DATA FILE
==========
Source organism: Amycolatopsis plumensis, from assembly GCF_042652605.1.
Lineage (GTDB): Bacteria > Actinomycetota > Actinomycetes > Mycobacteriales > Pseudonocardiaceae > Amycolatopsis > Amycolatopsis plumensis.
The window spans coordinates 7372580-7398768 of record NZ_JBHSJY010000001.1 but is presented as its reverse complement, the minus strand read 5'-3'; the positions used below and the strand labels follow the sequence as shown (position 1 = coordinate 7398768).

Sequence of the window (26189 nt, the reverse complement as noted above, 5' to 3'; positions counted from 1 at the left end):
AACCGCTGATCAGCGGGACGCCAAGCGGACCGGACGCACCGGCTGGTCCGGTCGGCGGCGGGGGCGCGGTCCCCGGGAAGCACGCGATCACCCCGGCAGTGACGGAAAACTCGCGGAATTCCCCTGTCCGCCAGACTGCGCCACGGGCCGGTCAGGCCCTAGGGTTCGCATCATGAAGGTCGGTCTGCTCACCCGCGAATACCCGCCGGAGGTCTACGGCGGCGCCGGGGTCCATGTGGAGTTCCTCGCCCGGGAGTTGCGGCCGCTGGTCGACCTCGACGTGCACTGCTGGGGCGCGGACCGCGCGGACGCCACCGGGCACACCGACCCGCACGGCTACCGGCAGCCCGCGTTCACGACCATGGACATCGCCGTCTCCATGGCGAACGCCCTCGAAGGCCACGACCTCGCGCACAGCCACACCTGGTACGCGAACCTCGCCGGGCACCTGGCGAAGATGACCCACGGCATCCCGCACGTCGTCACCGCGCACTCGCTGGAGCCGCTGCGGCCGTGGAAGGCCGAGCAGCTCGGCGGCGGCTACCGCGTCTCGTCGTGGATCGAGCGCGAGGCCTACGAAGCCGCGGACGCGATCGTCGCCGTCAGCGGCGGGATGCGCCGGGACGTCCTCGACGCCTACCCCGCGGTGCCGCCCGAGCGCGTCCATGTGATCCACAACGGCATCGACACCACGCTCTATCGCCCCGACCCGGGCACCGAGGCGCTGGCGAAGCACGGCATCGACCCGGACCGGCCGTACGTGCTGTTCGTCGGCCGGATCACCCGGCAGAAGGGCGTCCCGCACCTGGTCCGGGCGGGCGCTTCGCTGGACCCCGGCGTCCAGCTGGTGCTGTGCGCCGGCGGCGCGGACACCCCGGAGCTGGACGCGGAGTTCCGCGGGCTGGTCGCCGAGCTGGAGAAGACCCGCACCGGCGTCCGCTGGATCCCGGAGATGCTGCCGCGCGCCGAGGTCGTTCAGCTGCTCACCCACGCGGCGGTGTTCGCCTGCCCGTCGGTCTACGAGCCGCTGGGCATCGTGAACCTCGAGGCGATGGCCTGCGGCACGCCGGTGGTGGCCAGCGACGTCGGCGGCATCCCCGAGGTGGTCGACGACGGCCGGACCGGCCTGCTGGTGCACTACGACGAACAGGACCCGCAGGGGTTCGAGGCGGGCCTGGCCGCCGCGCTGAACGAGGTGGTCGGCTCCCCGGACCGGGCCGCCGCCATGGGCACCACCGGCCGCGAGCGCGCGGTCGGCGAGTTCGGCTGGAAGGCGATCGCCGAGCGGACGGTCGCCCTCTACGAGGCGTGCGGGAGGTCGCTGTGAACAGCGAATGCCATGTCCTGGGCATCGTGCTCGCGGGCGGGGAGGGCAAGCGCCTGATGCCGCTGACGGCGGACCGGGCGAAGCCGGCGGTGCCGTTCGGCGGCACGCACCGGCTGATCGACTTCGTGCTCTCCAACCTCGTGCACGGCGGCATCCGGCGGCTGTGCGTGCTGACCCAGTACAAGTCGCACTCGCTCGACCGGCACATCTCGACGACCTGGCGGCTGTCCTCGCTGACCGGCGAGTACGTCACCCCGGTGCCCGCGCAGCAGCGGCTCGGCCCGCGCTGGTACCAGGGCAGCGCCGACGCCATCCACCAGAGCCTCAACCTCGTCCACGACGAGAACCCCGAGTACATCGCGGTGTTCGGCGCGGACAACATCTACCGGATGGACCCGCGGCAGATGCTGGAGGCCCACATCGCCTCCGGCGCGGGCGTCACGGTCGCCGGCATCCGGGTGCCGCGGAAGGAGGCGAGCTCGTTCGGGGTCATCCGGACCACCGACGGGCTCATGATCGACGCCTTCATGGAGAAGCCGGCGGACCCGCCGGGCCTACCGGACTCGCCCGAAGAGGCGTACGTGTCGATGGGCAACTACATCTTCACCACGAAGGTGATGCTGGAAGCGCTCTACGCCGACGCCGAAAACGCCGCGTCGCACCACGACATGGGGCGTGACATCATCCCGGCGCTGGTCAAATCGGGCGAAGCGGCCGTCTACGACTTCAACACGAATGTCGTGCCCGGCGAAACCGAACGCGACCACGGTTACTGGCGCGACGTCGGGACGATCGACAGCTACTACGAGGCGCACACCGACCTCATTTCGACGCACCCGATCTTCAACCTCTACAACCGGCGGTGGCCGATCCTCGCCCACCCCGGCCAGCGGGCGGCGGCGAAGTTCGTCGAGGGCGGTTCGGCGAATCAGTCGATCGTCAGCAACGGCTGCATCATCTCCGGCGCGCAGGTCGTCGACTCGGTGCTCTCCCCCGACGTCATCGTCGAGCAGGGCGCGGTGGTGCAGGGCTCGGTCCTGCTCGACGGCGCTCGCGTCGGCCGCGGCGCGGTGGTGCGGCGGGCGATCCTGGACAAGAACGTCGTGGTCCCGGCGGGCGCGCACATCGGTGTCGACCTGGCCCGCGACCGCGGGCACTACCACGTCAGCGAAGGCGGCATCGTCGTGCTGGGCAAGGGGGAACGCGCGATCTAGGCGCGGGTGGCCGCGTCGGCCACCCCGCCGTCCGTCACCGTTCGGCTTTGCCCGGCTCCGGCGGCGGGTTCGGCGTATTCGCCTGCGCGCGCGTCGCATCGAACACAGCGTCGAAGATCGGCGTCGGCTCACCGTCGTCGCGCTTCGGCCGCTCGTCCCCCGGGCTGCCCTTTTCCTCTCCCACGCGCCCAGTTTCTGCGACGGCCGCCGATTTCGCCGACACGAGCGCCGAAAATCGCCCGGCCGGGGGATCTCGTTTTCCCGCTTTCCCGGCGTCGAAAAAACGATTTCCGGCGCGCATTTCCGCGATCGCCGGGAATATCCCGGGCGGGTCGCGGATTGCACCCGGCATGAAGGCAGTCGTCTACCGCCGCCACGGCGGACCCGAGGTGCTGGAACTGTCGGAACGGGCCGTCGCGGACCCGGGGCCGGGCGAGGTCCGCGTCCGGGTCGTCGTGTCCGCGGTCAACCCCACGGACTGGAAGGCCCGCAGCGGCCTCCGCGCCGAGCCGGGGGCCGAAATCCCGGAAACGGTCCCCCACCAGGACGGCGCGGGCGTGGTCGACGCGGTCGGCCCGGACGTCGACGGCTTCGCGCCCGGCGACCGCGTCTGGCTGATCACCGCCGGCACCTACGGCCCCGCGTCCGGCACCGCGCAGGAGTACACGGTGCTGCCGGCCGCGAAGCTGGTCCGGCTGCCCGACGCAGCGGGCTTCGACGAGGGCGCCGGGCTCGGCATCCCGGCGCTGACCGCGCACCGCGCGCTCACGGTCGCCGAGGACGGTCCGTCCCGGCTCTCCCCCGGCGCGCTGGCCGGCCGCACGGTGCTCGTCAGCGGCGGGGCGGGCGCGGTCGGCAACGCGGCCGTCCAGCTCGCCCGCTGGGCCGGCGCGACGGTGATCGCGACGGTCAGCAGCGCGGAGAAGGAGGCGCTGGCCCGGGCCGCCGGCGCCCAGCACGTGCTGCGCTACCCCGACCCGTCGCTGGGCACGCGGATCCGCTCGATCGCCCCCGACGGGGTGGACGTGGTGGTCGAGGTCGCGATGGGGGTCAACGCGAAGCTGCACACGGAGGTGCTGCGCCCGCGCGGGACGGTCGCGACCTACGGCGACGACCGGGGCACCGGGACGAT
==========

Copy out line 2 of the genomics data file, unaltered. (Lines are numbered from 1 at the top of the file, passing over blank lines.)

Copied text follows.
Lineage (GTDB): Bacteria > Actinomycetota > Actinomycetes > Mycobacteriales > Pseudonocardiaceae > Amycolatopsis > Amycolatopsis plumensis.